May 9

It was a big travel day today, leaving Ma’agan in Galilee and traveling to Tamar, south of the Dead Sea.  The Ma’agan resort is really a remarkable place, well worth a long visit if you ever visit the Galilee.

We drove south along highway 90, with our first stop at Qumran.  The temperature at Qumran is usually blazing, but it was low 80’s today with a gentle breeze.  We were able to take a slow walk through the site, stopping for a long time at the shade area at cave 4 for questions.  The breeze made it so nice we could have stayed longer, but for some, the gift shop is hard to resist.

After Qumran, we drove to En Gedi for lunch.  It was more than a little expensive (apologies!) but as we were told, the restaurant has not changed their prices, our dollar had lost value.  My last trip there were four shekels to a dollar, now we are at 3.2 shekels, some locations were on giving three shekels.  Our buying power is therefore greatly reduced.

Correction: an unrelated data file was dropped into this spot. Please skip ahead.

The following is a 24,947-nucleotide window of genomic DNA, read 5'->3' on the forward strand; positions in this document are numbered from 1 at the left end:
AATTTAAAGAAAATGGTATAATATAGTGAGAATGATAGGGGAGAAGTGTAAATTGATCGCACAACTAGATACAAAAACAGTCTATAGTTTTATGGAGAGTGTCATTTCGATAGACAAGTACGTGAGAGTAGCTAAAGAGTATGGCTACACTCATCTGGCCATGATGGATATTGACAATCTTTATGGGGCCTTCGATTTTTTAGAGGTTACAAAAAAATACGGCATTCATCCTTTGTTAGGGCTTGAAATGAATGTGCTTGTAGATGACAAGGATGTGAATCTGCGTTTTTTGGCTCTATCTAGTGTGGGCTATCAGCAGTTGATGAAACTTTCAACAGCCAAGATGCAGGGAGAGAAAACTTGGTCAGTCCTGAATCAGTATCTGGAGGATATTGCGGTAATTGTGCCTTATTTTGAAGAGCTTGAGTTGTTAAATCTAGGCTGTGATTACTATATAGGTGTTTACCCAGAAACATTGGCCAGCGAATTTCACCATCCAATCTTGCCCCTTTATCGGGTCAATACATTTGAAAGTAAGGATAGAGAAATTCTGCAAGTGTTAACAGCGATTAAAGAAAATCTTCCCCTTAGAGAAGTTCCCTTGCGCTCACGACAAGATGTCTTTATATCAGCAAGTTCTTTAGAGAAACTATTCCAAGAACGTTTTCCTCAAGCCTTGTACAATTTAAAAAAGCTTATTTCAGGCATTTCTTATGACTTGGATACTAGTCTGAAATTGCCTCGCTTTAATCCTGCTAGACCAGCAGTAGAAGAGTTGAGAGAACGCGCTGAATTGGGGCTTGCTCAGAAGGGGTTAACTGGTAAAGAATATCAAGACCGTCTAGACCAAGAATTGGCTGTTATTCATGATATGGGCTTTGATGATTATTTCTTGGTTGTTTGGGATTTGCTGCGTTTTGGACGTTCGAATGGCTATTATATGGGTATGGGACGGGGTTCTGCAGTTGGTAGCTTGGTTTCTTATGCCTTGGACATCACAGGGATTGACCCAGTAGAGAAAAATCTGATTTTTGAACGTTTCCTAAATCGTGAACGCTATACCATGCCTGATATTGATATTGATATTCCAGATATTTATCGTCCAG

After lunch we walked down to the Dead Sea at En Gedi.  The water is deep there and the color is quite blue.  Some the students climbed on what appeared to be a jungle gym for a few pictures, but it turned out to be an unused sun umbrella and we got yelled at.  No harm done, and they got a great picture.

We hiked the wadi David, otherwise known as En-Gedi. The walk is pretty easy, although there are a few flights of steps which might be challenging for some hikers.  The highlight is the waterfall at the back of the canyon. There was a nice breeze cooling us so we hung out there for a long time. Since it was after one pm when we started, there were not many other tourists, making it a real highlight of the trip.

The drive to Tamar was uneventful, although I always enjoy the view of the Dead Sea.  We had a great dinner, Kate had barbecue chicken for us, and it was excellent!  I chatted with several of the students and they already enjoy the life at Tamar.  There is nothing quite like life on an archaeological site.

Tomorrow we head to Arad and then Masada, with a quick dip in the Dead Sea in order to find out where we have cuts and bruises.